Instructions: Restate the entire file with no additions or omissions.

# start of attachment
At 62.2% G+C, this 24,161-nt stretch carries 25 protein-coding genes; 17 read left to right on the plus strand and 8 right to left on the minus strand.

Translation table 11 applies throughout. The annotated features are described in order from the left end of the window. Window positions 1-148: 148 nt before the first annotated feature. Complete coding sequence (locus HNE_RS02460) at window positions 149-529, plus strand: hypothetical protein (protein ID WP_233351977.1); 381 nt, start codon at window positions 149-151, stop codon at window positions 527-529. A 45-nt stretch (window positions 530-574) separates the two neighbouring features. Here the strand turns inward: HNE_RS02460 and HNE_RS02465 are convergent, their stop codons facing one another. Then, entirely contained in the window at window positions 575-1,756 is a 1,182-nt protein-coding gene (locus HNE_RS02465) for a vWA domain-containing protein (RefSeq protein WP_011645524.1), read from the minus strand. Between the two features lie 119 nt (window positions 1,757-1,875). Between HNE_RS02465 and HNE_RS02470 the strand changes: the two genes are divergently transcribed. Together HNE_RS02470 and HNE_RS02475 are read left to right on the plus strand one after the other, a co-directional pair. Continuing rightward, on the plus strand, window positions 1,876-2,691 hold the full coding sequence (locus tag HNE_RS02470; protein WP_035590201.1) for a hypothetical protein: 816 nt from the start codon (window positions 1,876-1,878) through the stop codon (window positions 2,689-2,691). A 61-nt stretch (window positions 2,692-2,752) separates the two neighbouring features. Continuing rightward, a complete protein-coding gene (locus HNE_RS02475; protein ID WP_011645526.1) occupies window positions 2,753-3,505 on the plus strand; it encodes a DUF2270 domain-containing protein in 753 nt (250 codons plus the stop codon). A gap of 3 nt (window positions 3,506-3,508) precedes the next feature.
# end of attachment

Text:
At 62.2% G+C, this 24,161-nt stretch carries 25 protein-coding genes; 17 read left to right on the plus strand and 8 right to left on the minus strand.

Translation table 11 applies throughout. The annotated features are described in order from the left end of the window. Window positions 1-148: 148 nt before the first annotated feature. Complete coding sequence (locus HNE_RS02460) at window positions 149-529, plus strand: hypothetical protein (protein ID WP_233351977.1); 381 nt, start codon at window positions 149-151, stop codon at window positions 527-529. A 45-nt stretch (window positions 530-574) separates the two neighbouring features. Here the strand turns inward: HNE_RS02460 and HNE_RS02465 are convergent, their stop codons facing one another. Then, entirely contained in the window at window positions 575-1,756 is a 1,182-nt protein-coding gene (locus HNE_RS02465) for a vWA domain-containing protein (RefSeq protein WP_011645524.1), read from the minus strand. Between the two features lie 119 nt (window positions 1,757-1,875). Between HNE_RS02465 and HNE_RS02470 the strand changes: the two genes are divergently transcribed. Together HNE_RS02470 and HNE_RS02475 are read left to right on the plus strand one after the other, a co-directional pair. Continuing rightward, on the plus strand, window positions 1,876-2,691 hold the full coding sequence (locus tag HNE_RS02470; protein WP_035590201.1) for a hypothetical protein: 816 nt from the start codon (window positions 1,876-1,878) through the stop codon (window positions 2,689-2,691). A 61-nt stretch (window positions 2,692-2,752) separates the two neighbouring features. Continuing rightward, a complete protein-coding gene (locus HNE_RS02475; protein ID WP_011645526.1) occupies window positions 2,753-3,505 on the plus strand; it encodes a DUF2270 domain-containing protein in 753 nt (250 codons plus the stop codon). A gap of 3 nt (window positions 3,506-3,508) precedes the next feature.